Everything You Need to Know About Parsing in JavaScript

Parsing is the process of examining and transforming a program into an internal format that can be executed by a runtime environment, such as the JavaScript engine found in browsers.

Structure of a parser

A parser normally has two parts: a lexer (sometimes called a scanner) and a real parser. Some parsers do not rely on a lexer so they are rightfully called scannerless parsers.

The lexer analyses the input and creates appropriate tokens, while the parser reads the tokens, groups them and generates the parsing result.

Scannerless parsers are distinct in that they process the actual text rather than a list of tokens generated by a lexer.

In the past, it was more typical to use two different tools: one to create the lexer and the other to create the parser. Suites that can create both a lexer and a parser are becoming commonplace

Parse Tree and Abstract Syntax Tree

They are both trees, with a root that represents the entire piece of code that was processed. Then there are smaller subtrees that illustrate code segments that go smaller and smaller until individual tokens show up in the tree.

The distinction is in the abstraction level: the parse tree comprises all of the tokens that appeared in the program, as well as maybe a set of intermediary rules. Instead, the AST is a refined version of the parse tree that removes information that may be derived but isn’t necessary to understand the code.

Some information is lost in the AST, like as comments and parentheses, which are not reflected. Comments are unnecessary in a program, and grouping symbols are defined implicitly by the tree’s structure.

A parse tree is a depiction of the code that is more closely related to the actual syntax. It shows numerous specifics of the parser’s implementation. The programmer transforms a parse tree into an AST, maybe with the help of the parser generator.


In layman’s words, it is a set of rules that specify how each construct can be put together. For example, it is compulsory for an if statement to be required to begin with the “if” keyword, followed by a left parenthesis, an expression, a right parenthesis, and a statement.

Other rules or token kinds could be referenced by a rule. The term “if”, the left and right parentheses were token types in the if statement, whereas expression and statement were pointers to other rules.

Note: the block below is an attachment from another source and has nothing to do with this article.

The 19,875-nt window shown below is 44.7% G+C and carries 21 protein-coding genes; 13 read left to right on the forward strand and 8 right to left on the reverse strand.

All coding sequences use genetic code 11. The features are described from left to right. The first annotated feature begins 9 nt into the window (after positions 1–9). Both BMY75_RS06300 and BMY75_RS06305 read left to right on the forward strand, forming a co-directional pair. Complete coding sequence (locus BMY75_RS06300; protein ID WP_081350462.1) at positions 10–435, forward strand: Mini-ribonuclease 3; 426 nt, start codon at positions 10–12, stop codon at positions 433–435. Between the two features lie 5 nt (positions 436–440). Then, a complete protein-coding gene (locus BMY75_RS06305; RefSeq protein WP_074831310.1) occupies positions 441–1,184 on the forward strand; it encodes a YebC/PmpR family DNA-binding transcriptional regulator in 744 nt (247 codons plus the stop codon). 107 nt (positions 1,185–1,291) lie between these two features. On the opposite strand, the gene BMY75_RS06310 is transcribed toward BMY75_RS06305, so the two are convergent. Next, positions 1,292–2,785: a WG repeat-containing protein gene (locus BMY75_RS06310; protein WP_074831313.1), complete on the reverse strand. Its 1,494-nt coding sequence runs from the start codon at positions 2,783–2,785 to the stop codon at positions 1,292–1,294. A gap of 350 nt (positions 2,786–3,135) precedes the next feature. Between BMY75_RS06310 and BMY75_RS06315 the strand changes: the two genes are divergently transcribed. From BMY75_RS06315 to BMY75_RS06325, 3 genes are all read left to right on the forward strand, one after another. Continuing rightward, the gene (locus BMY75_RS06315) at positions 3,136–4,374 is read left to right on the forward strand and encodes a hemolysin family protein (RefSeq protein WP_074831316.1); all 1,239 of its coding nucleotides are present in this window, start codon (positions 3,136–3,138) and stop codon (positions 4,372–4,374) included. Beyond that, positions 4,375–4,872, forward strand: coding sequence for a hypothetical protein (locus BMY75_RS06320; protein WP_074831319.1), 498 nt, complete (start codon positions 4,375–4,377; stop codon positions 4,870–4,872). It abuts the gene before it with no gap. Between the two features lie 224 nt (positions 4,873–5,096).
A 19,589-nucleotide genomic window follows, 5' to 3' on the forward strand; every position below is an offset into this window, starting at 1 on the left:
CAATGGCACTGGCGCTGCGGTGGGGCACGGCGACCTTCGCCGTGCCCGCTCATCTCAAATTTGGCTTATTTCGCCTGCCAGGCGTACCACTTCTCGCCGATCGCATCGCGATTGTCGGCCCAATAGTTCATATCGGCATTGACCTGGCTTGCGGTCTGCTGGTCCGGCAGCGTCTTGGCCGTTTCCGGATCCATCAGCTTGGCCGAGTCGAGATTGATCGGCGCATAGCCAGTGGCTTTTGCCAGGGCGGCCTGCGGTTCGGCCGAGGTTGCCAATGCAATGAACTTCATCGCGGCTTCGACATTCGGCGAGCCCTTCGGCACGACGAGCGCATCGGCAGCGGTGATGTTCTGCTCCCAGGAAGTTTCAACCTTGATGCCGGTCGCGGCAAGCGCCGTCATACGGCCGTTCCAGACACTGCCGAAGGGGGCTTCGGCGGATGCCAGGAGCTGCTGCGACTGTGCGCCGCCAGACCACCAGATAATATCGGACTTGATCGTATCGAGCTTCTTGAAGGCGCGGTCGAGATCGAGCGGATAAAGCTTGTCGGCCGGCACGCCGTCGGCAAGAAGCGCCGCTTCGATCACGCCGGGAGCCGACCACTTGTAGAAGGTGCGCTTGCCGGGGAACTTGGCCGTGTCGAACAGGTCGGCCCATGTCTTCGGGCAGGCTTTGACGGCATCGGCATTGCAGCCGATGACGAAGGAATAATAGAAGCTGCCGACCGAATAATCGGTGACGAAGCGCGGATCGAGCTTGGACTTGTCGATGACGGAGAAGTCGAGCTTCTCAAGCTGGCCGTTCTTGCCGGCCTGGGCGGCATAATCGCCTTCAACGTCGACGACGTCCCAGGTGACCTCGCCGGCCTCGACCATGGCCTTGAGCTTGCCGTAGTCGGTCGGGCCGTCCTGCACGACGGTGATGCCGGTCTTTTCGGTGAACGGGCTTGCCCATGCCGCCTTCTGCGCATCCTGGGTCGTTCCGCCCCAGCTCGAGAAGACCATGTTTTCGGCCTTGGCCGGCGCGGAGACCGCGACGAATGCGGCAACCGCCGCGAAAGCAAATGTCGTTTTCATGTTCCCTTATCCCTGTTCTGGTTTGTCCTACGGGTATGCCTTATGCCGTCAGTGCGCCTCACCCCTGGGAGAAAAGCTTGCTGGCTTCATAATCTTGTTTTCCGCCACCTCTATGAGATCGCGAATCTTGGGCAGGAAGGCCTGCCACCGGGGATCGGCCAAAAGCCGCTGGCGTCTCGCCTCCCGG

A type of language typically applies to the same type of grammar. That is, there are regular and context-free grammars, which relate to regular and context-free languages, respectively. But, to make this situation more complicated, there is a comparatively recent form of grammar, developed in2004, known as Parsing Expression Grammar (PEG).

These grammars are just as capable as context-free grammars, but their developers claim that they define programming languages in a more natural way.

Difference between PEG and CFG

The fundamental distinction between PEG and CFG is that in PEG, the order of selections matters, unlike in CFG.

A CFG will be unclear and thus incorrect if there are several viable ways to parse an input. Instead, with PEG, the first appropriate option is selected, which automatically resolves some issues.

Another additional contrast is that PEG parsers do not require a separate lexer or lexical analysis phase because they use scannerless parsers.

Parsing in JavaScript

There are primarily three ways to handle the problems of parsing a language or document from JavaScript:

  1. Make use of a pre-existing library that supports that language: Consider an XML parsing library.
  2. Creating your own custom parser from scratch
  3. A parser-generating tool or library, such as ANTLR, which may be used to create parsers for any language.

Further into this article we will discuss all of these methods in deeper details.

Make use of an already existing library

For popular and recognized languages like XML or HTML, the first approach is the best.

A decent library will usually contain an API for creating and modifying documents in that language programmatically. This is more common of what you would get from a simple parser. The issue is that such libraries are not widely available, and they only support the most popular languages. In the other circumstances, try out the two other options.

Developing Your Own Custom Parser from Scratch

If you have certain requirements that a standard parser generator cannot meet or if the language you need to parse cannot be parsed using standard parser generators, you may need to select the second option. For example, you may require the highest feasible performance or a high level of integration amongst several components.

A Parser-Generating Tool or Library

In all other circumstances, the suggestion should be the default because it is the most versatile and takes the least amount of time to build.

Parser generators or compiler compilers are tools that can be used to build parser code. Parser combinators are libraries that generate parsers.

Parser generators are not very easy to make. Learning how to use them takes time, and not all types of parser generators are suited for all languages.

It would be pointless to mention all available tools and libraries parser for all languages. That is because there will just be too many options, and we will all become disoriented.

This was a brief discussion on everything you need to know about parsing in JavaScript. Hope this article helped you in clearing all your queries regarding this.

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